Last week, Google unveiled yet another foray into the digital TV space. But what is its new product, “Chromecast” — and how is it different?
The device is a small piece of electronics about the size of a USB thumb drive. It has an HDMI connector to connect it directly to an HDTV and uses Wi-Fi networking. With a Chromecast device plugged in, users would be able to stream web content to their TVs such as videos from YouTube (which Google owns) from devices including laptops, phones and tablets. Those devices would beam stuff to Chromecast using the Google Chrome browser, which acts as the remote control. It can stream movies and TV shows from Netflix and, presumably, other online entertainment providers as its capabilities expand.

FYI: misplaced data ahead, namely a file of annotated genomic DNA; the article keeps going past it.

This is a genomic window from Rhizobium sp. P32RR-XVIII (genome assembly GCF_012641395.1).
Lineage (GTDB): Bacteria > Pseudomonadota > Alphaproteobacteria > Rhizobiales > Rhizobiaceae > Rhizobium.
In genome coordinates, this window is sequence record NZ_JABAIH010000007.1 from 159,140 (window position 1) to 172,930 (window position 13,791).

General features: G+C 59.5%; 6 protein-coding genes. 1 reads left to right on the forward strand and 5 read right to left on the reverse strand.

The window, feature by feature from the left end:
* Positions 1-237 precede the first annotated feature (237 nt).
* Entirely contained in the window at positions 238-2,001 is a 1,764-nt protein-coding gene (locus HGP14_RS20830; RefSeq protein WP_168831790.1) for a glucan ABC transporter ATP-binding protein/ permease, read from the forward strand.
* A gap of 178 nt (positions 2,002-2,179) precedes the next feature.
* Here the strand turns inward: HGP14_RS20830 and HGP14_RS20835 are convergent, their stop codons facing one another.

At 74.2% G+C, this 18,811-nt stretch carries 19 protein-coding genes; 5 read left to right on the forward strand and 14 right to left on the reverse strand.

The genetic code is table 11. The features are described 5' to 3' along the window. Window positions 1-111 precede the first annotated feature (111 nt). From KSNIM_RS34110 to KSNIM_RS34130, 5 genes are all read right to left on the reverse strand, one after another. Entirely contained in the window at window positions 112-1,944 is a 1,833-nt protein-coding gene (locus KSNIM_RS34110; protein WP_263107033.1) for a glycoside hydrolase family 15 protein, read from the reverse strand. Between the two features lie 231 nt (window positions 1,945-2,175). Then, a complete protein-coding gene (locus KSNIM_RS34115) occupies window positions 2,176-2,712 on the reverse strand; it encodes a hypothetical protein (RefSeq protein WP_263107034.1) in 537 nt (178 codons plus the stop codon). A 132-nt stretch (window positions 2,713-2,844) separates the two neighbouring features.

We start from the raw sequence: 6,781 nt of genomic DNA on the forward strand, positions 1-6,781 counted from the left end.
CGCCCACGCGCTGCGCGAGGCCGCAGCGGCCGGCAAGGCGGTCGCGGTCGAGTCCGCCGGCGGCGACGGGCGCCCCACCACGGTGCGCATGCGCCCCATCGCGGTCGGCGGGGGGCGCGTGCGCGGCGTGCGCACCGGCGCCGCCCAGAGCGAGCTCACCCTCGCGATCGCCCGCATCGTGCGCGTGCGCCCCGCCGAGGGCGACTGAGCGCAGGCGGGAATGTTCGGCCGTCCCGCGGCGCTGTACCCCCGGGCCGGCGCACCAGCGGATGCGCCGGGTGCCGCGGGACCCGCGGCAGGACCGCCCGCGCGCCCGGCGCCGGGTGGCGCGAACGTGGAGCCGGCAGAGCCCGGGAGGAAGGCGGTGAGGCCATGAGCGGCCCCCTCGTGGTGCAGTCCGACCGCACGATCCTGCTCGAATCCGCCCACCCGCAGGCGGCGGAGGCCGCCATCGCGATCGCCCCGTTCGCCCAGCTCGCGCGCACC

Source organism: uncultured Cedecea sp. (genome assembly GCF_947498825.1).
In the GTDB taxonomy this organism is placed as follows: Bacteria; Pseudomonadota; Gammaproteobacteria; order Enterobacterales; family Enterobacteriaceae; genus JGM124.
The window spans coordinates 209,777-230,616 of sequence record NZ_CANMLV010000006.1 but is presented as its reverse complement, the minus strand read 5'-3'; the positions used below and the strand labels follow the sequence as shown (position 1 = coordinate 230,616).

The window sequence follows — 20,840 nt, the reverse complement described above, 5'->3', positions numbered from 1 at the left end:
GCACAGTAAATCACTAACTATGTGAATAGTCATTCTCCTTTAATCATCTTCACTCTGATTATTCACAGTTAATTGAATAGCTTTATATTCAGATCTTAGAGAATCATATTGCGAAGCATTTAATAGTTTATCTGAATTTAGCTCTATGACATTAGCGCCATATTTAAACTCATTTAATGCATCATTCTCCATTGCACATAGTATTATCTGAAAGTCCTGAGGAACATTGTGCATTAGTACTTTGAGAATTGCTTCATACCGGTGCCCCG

How is it different from devices like Apple TV or Roku? For one thing, it’s much cheaper: $35 compared to $50-$100. However, Google has a spotty track record with TV products. Its ambitious Google TV set-top boxes failed to catch on since launching in 2010. At least in terms of sales, it seems to be doing well early on: Chromecast devices sold out online in less than a day.